INTERPRETING HERODOTUS

Edited by Thomas Harrison and Elizabeth Irwin

OUP (2018) h/b 425pp £90 (ISBN 9780198803614)

The fourteen papers in this collection owe their origin to a conference at Columbia University entitled ‘The Past in the Present: Interpreting Herodotus after Charles W. Fornara’. Fornara’s interpretative essay (famous among scholars working on Herodotus) was published by OUP in 1971. It is a deliberately short study (‘brevity is a virtue’), but one with considerable scope, as H.-I. make clear at the beginning of the introduction: the context of Atheno-Peloponnesian wars, the conflict between Athens and Sparta, unity, the relationship between historical narrative and ethnographies, ‘patterning’ and in Fornara’s words how ‘history became moral and Herodotus didactic’ (p. 23). While these conference papers spring from the work of Fornara, the Acknowledgements end with an affectionate tribute to John Moles, whose work on Herodotus was ‘fundamental to this volume’ and whose loss is deeply felt. 

The papers reflect the nature of the conference (scholars talking to scholars) and a reader needs to be able to cope with copious notes with references to a wide range of scholarship. Some papers offer particular hurdles, since they expect knowledge of Near Eastern history, inscriptions and languages. Robert Rollinger, for example, explores the transformation of Near Eastern material by Herodotus, using the story of Oebares securing Darius’ accession by making his horse neigh. Parallels are found based on elements of the story: time (dawn), place (outside the city), neighing, the association of horse, king and new ruler, but to follow the detailed argument of the essay some familiarity with the Behistun inscription, Babylonian, Assyrian and other sources is required. But the ‘imaginative historian’ not just the ‘reporter of tradition’ is revealed in Herodotus’ treatment of the sources: there are implications for the legitimacy of Darius’ rule, since he was helped to power by a man of low social rank—an ‘ironic take’ by Herodotus? Oebares is also a cunning helper like Zopyros (3.153-160), though without the pedigree of the latter. 

Emily Greenwood observes that scholarship has moved away from some of Fornara’s concerns: unitarian v. separatist and the ‘developmental thesis’ associated with Jacoby’s view that history emerged from ethnographic and geographic enquiry. She does, however accept the idea of Herodotus’ interests and approach developing during his travels. Fornara headlines the issue in his first chapter Unitarians, Separatists, and Book II, and consequently it is prominent in this volume. John Dillery (‘Making Logoi’), Ewen Bowie (‘The Lesson of Book 2’), Reinhold Bichler (‘Herodotus Book 2 and the Unity of the Work’) and Christopher Tuplin on Persian Egypt all focus on this book. 

Bowie picks up one ‘uncharacteristically injudicious’ statement from Fornara’s first chapter (p.18), the ‘utter absence in II of the moral or philosophical element’ (F.’s italics). B. presents a range of evidence to contradict this, for example from the ‘Helen in Egypt logos’, the judgement ‘retribution from the gods for terrible wrongdoing is also terrible’ (2.120.5). The rise and fall of cities has been a theme since the opening chapters of Book I.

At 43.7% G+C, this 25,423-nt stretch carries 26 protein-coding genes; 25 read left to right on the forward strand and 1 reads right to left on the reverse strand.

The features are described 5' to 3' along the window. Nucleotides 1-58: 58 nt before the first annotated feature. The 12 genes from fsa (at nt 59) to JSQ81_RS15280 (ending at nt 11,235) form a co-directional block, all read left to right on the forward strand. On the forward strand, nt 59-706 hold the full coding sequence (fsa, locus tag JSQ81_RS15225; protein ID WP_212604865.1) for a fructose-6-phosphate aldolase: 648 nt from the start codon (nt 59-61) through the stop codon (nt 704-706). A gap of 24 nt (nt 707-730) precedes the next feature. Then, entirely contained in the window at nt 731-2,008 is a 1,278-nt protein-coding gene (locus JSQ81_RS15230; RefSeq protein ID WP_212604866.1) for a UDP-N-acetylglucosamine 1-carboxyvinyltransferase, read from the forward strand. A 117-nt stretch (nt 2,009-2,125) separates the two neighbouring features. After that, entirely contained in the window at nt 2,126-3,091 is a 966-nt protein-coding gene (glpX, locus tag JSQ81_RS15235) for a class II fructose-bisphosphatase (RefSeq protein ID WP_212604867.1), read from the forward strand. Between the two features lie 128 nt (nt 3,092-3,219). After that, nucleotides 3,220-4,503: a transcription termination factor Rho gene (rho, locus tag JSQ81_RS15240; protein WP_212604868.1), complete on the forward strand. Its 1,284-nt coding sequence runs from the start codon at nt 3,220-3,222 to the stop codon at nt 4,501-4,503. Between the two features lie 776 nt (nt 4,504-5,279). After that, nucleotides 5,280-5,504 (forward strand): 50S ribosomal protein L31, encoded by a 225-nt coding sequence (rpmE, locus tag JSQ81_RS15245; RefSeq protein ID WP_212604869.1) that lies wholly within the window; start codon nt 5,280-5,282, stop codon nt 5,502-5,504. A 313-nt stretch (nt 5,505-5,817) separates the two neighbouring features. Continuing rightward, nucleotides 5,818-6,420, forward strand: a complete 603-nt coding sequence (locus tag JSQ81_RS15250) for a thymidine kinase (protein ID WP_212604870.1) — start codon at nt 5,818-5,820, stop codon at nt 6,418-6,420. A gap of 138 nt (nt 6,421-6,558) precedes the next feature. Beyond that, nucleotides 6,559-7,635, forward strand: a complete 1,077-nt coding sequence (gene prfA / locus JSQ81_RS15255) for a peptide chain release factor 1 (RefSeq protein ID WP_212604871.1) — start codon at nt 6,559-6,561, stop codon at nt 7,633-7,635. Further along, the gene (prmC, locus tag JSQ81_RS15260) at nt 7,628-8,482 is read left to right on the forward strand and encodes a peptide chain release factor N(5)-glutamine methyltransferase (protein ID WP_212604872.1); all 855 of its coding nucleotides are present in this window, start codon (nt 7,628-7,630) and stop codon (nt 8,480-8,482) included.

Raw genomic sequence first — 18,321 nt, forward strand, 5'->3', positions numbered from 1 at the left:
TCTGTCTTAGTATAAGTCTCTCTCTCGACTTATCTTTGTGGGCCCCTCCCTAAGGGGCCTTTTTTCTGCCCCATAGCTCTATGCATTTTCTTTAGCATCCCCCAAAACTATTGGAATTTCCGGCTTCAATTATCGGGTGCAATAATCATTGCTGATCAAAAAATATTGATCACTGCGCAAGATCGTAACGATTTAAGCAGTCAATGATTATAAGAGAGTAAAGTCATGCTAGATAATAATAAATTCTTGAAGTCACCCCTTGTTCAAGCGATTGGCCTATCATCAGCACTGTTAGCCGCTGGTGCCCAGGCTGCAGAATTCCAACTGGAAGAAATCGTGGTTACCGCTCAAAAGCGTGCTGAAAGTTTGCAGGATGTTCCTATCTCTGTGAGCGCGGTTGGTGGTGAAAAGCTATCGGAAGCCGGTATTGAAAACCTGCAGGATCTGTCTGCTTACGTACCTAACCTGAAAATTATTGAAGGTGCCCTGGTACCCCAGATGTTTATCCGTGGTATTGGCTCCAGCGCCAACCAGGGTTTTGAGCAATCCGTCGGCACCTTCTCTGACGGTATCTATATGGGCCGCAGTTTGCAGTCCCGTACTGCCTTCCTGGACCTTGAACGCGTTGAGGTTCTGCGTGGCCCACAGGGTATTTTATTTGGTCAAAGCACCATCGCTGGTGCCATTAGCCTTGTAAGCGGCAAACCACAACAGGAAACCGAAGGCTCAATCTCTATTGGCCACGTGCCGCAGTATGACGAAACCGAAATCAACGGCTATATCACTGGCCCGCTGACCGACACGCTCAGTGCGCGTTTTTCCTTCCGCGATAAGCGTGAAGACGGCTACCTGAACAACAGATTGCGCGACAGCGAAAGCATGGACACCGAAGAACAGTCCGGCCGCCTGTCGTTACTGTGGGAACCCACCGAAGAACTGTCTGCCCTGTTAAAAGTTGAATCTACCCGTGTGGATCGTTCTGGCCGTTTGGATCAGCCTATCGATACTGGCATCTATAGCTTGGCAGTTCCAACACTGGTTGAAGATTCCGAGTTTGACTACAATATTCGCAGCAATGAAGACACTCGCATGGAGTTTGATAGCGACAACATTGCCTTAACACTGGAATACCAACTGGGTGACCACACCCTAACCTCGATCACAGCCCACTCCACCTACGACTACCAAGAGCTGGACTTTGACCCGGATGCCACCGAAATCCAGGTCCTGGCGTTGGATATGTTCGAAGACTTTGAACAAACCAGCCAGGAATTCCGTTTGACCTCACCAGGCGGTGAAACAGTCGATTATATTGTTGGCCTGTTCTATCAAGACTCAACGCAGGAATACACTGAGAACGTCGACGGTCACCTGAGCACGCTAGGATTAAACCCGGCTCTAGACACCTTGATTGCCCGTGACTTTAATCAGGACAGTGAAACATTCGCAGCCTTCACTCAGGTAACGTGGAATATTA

The concluding chapter (Thomas Harrison, ‘The Moral of History’) looks at moral and didactic issues: how is Herodotus didactic? Speeches and the ‘adviser’ motif are picked out as convenient methods of conveying historical interpretation and moral lessons, though such motifs are not exclusively used for the presentation of themes, for example the ‘instability of fortune’ that appears in the opening chapters and soon finds verbal expression through Solon. Many more tales with a moral are used by H. to address big questions, ‘learning from experience’ or ‘what should we do?’ and the essay ends with Solon’s message ‘for all mankind, and especially for those who think themselves fortunate’.

Jonas Grethlein (ch. 10, ‘The Dynamics of Time’) opens his essay with a clear statement of ‘Fornara’s arguably most important contribution to Herodotean scholarship’, that Herodotus must be read in the light of the light of the conflicts in the second half of the 5th C BC. Herodotus’ reticence about contemporary events is no impediment to reading the Histories with an awareness of the parallels in the 5th C and several other contributors engage with this issue (through Sparta, democracy and its vocabulary, Atheno-Peloponnesian wars). 

Joseph Skinner opens his essay (‘Herodotus and his World’) with Fornara’s observation that ‘Thucydides wrote for the future, Herodotus for his contemporaries’. While S. recognises that Herodotus’ opening statement in Book1 contradicts F.’s neat antithesis, it does not invalidate the approach to Herodotus by ‘putting ourselves in the position of his contemporaries’—such an approach S. then cautiously undertakes, raising not only such difficult issues as our understanding of the ancient audience, but also the influence of modern ideas on our understanding. Is there a modern tendency, for example, to see the Greeks and barbarians as polarised? Are we inclined to align ancient and modern ethnography?

One could ‘enumerate more characteristics’ (Plutarch), but these may convey some of the riches of this volume. It is no hagiography, and contributors are not reluctant to disagree with Fornara’s approaches, yet there remains a strong recognition of the quality and importance of Fornara’s essay and as a whole it offers a fitting tribute to that much slimmer volume.

Alan Beale

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